Saturday, 19 March 2016

Trims added

I have got the trims added ready to start the bricks.




This trim was a slightly warped very thick piece of wood so it needed to be clamped on while the glue dried overnight.  I apply my favourite Deluxe glue that I keep mentioning (R/C Modellers Craft Glue) and let it set up a little - just a couple of seconds.  While that's happening I add a few drops of Superglue Gel (only use the gel sort, not the ordinary Superglue, this way you have control of the stuff).  Superglue pulls the surfaces together quickly so they are in good contact while the rest of the glue dries.





The doorway and the basement areas are not fixed and won't be until the bricks are finished.  I have also added a further much narrower trim across the house walls at ground floor level.



The door was a pig to do.  I had a horrible time just painting it.  I tried gloss acrylic - too shiny!  I tried silk acrylic - too matt!  In the end after three coats of messing about and rubbing down in between I applied a silk water based (B & Q) varnish over the remaining black paint which seems about right.  Sounds like a Goldilocks story.

You probably figured this is the outside as it has a door-knocker.  It also has the traditional large Georgian centre knob and a 'modern' Yale lock.  It may never have a letterbox - some listed buildings aren't allowed them as the original would not have had one.  I may get tempted if I see a nice one though.  It needs to have a back flap for the inside of the door (draught stopper)otherwise I will have to cut a hole through. 





On the inside there is the reverse of the Yale lock and, instead of a large bolt, it has a modern version of the traditional Georgian door lock.  This is locked at night.  Both locks have the other halves of the locks to go in the door trim when it is applied. The large deadlock will have a keyhole on the outside of the door when I can find a suitable escutcheon.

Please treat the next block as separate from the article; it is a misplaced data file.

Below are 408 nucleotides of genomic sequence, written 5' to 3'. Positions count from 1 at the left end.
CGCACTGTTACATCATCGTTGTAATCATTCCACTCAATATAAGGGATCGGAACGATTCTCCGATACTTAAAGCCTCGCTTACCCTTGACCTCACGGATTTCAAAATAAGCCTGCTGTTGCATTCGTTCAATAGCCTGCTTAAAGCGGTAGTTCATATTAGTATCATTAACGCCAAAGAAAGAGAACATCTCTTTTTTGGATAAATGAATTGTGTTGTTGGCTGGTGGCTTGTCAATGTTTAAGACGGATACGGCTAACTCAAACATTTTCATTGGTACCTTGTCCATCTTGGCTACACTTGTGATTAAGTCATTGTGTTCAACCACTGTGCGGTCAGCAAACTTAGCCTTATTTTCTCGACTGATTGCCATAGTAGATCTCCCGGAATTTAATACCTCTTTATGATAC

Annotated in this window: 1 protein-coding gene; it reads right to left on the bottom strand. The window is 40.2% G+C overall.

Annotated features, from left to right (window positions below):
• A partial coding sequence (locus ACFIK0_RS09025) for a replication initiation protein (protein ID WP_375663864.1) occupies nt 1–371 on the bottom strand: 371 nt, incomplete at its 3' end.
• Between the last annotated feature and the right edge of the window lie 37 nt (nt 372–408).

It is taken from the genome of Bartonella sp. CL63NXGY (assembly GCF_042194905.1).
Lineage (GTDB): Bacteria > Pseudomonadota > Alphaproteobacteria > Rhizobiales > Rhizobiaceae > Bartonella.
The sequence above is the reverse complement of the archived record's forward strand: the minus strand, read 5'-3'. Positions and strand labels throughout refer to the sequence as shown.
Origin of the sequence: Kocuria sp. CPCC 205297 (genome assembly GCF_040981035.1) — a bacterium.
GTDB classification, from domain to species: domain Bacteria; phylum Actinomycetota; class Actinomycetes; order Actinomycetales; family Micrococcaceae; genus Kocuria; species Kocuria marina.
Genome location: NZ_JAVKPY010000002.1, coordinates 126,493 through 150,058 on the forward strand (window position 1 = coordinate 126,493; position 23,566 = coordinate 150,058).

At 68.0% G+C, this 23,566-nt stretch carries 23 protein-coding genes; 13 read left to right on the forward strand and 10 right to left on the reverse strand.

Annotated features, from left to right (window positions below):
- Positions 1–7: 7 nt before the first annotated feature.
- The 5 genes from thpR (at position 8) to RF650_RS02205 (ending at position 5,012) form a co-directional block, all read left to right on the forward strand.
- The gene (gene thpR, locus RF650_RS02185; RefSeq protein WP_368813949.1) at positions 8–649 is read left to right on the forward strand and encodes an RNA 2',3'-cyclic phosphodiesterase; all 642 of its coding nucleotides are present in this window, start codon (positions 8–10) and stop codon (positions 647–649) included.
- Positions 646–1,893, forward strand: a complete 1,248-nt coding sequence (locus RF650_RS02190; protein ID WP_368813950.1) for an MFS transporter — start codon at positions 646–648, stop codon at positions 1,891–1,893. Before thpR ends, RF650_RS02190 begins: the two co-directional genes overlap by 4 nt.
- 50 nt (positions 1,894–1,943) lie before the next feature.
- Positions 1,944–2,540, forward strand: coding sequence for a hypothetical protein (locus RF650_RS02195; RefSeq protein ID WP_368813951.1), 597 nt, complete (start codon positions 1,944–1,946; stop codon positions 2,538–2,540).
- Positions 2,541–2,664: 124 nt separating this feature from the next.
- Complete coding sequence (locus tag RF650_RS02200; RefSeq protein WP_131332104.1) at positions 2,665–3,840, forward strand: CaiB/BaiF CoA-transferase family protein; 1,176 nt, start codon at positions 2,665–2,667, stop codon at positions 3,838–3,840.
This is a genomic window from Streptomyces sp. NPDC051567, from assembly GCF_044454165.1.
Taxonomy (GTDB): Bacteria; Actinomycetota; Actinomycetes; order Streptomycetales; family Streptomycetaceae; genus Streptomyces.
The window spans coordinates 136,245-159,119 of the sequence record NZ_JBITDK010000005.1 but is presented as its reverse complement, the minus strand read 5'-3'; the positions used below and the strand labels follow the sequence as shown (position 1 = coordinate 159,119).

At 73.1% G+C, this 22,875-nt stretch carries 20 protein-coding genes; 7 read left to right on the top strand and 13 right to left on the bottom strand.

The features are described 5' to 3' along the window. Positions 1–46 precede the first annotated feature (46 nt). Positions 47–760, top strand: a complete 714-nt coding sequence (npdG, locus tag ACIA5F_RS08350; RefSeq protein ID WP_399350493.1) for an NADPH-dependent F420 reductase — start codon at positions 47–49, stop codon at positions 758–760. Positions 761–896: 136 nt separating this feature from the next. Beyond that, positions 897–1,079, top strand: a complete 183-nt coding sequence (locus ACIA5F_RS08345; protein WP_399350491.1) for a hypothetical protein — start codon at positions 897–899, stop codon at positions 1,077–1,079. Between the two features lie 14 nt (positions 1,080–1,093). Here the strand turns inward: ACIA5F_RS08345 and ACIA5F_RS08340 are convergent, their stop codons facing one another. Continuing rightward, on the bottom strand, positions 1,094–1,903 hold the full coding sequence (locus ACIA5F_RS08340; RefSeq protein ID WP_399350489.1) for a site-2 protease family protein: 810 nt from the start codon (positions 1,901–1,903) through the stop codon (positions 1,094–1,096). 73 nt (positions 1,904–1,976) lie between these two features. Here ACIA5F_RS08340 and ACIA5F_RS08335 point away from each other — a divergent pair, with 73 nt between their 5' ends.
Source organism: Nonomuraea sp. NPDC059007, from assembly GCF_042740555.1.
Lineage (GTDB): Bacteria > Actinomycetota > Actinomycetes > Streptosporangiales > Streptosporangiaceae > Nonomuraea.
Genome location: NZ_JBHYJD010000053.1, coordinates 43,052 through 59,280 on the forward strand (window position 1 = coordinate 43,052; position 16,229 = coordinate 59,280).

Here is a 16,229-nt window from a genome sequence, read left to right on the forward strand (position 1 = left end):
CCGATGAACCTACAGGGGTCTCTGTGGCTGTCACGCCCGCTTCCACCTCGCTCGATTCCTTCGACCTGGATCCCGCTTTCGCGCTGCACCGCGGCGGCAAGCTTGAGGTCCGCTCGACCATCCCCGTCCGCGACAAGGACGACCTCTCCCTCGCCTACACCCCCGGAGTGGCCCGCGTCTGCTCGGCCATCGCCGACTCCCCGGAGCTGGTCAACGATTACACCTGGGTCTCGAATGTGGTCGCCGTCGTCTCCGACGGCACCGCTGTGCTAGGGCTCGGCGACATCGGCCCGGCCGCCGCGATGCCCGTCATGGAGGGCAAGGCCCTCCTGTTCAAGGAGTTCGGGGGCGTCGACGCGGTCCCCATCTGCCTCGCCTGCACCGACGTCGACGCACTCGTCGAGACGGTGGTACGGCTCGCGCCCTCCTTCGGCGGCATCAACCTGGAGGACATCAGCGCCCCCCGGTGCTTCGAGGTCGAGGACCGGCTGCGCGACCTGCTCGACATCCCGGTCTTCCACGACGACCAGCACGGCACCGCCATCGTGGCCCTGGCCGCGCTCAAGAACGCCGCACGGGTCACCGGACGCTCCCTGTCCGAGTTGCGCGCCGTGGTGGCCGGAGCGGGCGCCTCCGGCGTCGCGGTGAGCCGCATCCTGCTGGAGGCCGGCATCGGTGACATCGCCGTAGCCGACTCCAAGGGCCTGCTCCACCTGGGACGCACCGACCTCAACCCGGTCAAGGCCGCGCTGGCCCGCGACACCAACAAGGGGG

This is a 'shim' which was needed to get the door to fit properly.  Not as simple as just a strip of wood.  There was much filing and scribing and shaping to fill the gap.

7 comments:

  1. Lovely attention to even the smallest detail.

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    1. Thank you. Not called Mrs Pernickity for nothing. Trouble is when you get silly fussy nothing is ever perfect so you are never completely happy with what you've done. I keep on keeping on and do get a bit better on each build.

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  2. That's the first time, I think, that we've seen the whole frontage of this property and it's looking good. I'm really keen to see it with it's bricks now and the work done on your front door has been well worth it - it looks very sharp.

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    1. Hi Irene, In truth I think the front door is a bit scabby still but I have an excuse - she bought a grade two listed house so had to re-use the original door - best you can do with a door a couple of hundred years old. In real life the bricks are done but you only get real life in small digestible snippets here in the blog. Marilyn

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  3. Hi Marilyn, Like Irene, I too am impressed with the facade of the building and the trims that you have installed thus far. I find that it is always those extra bits of wood trims that make a dollhouse look less like one and more like a real home.
    The brickwork will be Tedious to do, But since I'M not doing it I know that it will look Spectacular once you've finally completed it. :D
    I love the door and the knob in the center but most of all I love the LOCKS! They look wonderful against the black paint and although you had to adjust the finished sheen on the door, it appears to look like the Perfect Black in the photos. Well done EM! :D

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    1. Thank you Elizabeth. I am cracking on with this now and am beginning to see the story come together at last. The heroine of this project is called Elizabeth:D Marilyn

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